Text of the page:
AMERICAN MASTERS “Raúl Juliá: The World’s a Stage”
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During PBS’ AMERICAN MASTERS “Raúl Juliá: The World’s a Stage” session at the Television Critics Association Summer Press Tour in Beverly Hills, CA on Tuesday, July 30, 2019, The Public Theater artistic director Oskar Eustis, co-founder and chairman of Latino Public Broadcasting Edward James Olmos, director and producer Ben DeJesus, co-star of Juliá’s Esai Morales and executive producer Michael Kantor discussed the brilliant and charismatic actor whose magnetic work on stage and screen took the world by storm.\r(Premieres September 13)\rAll photos in this set should be credited to Rahoul Ghose/PBS

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Greetings from Beverly Hills! I’m here for the summer TCA tour. It’s the biggest, longest and most significant biannual television event you’ve likely never heard of.

The Television Critics Association, which I’m a member of, meets twice a year. It’s an opportunity to get up close and personal with showrunners, producers and actors to learn more about the TV programming coming soon to the small screen.

The summer tour lasts 17 days but I’m just here for four. Today is a PBS today, tomorrow will be all about “Star Wars” (more on that later), Thursday is a CBS day and Friday is for Showtime. Here’s part one of PBS’s Tuesday presentation.

“Raúl Juliá: The World’s a Stage”

The first panel for me today was for “Raúl Juliá: The World’s a Stage.” Most only recognize Juliá for his role as Gomez Adams in the “Adam’s Family” movies but his distinguished career consisted of much more than that.

Edward James Olmos, a close friend of Juliá’s, was quite passionate about both Juliá and the role of latinos in the world of entertainment. Juliá, a diverse actor, was one of the entertainment industries latino leaders and role models.

In an age when some latino actors disguised their heritage by changing their name to avoid being typecast, Juliá embraced his Puerto Rican ancestry and insisted on always being himself. Olmos and fellow actor Esai Morales shared stories of Juliá, who was like a brother to both.

The conversation was fascinating and it was a reminder of what an under appreciated performer Juliá was. The documentary arrives at the 25th anniversary of Juliá’s death. Below is a synopsis of the doc which premieres on Sept. 13.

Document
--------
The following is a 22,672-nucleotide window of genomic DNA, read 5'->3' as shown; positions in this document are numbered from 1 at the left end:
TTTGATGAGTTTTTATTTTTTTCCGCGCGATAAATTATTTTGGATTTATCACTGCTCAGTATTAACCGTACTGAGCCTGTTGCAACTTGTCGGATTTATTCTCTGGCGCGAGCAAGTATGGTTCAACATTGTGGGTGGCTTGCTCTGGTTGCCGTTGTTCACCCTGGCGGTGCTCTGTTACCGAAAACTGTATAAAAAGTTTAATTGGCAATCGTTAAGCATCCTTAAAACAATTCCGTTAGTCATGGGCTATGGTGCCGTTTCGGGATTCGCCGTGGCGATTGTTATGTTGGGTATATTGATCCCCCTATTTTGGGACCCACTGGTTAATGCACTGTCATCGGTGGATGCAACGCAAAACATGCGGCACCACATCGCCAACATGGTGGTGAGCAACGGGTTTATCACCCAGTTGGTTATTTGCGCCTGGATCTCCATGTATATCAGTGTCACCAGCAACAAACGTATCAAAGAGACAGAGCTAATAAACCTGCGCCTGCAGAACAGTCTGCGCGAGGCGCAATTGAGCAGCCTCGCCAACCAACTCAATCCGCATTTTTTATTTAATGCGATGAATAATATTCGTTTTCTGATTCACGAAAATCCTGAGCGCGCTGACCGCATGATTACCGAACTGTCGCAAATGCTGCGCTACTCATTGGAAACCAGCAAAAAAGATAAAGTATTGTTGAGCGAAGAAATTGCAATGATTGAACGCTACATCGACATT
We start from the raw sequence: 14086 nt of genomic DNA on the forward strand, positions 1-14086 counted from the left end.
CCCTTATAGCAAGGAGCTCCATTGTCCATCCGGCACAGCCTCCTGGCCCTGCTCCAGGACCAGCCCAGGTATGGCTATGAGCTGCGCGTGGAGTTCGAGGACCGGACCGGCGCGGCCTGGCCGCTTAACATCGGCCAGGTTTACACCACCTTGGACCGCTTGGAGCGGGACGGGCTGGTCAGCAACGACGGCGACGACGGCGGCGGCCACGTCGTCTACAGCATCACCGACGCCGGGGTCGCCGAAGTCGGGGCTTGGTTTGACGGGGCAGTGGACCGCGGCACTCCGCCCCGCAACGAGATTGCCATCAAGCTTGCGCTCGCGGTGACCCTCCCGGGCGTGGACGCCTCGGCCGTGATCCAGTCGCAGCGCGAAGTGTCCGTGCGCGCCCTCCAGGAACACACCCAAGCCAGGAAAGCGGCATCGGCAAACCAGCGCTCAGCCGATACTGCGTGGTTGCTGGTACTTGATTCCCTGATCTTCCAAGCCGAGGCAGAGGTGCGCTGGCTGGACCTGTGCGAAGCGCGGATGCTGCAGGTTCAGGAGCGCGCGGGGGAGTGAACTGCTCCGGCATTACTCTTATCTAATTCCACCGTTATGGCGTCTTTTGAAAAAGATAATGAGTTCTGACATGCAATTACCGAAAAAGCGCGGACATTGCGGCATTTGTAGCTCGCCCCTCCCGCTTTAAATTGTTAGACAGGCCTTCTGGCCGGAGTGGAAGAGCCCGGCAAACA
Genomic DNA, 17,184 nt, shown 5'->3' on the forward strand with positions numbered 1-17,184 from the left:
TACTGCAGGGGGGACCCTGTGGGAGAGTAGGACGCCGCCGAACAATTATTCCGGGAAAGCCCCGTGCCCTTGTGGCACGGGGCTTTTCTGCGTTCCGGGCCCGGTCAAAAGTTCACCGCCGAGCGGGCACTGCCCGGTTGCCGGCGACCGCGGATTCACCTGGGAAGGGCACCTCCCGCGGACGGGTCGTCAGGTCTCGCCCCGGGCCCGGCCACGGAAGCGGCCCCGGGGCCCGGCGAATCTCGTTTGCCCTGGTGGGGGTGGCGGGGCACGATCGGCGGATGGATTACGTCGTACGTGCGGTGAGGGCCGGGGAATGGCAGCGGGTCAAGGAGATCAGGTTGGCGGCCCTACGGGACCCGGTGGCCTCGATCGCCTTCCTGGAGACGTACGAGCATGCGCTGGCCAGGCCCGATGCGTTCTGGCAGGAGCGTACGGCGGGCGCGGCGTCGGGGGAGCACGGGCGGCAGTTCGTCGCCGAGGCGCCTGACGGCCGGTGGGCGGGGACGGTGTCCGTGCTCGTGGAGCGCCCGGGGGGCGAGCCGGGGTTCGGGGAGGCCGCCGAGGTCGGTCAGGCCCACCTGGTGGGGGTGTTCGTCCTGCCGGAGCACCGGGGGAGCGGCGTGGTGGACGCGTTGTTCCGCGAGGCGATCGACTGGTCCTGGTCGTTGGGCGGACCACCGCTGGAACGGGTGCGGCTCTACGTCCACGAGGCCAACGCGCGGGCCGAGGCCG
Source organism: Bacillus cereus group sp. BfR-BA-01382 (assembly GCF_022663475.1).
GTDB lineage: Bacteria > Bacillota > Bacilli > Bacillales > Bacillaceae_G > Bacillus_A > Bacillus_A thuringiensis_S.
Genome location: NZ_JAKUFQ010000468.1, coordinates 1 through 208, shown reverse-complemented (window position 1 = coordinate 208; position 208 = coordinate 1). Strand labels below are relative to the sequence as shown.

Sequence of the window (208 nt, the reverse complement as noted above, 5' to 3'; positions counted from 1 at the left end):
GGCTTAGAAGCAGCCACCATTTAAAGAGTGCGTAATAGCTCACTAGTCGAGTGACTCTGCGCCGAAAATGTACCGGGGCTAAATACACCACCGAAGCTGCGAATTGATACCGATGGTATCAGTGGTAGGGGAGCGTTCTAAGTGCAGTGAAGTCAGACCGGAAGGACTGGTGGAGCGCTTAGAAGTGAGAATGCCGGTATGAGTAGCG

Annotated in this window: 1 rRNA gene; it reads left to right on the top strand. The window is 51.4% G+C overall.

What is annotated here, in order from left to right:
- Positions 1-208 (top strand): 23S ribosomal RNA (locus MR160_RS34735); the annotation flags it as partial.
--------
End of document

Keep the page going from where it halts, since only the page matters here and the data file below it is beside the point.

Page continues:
AMERICAN MASTERS and Latino Public Broadcasting’s VOCES join forces to present the first documentary about Raúl Juliá, the brilliant and charismatic actor whose magnetic work on stage and screen took the world by storm. Juliá’s journey from his native Puerto Rico, to the creative hotbed of 1960s New York City, to prominence on Broadway and in Hollywood, was one of passion, determination and joy – a groundbreaking career tragically cut short with his untimely death. This revealing portrait features Rita Moreno, Edward James Olmos, Anjelica Huston, John Leguizamo, Jimmy Smits, Rubén Blades, James Earl Jones, Andy Garcia, Esai Morales and more.

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VOCES “The Pushouts”
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During PBS’ VOCES “The Pushouts” session at the Television Critics Association Summer Press Tour in Beverly Hills, CA on Tuesday, July 30, 2019, co-founder and chairman of Latino Public Broadcasting Edward James Olmos, film subject Martin Flores, film subject Dr. Victor Rios, director, producer and writer Katie Galloway and producer and co-director Dawn Valadez discussed Rios’s inspiring dropout-to-professor narrative with stories from YO! Watts, a youth center serving 16-24-year-olds who are out of school and out of work.\r(Premieres September 20)\rAll photos in this set should be credited to Rahoul Ghose/PBS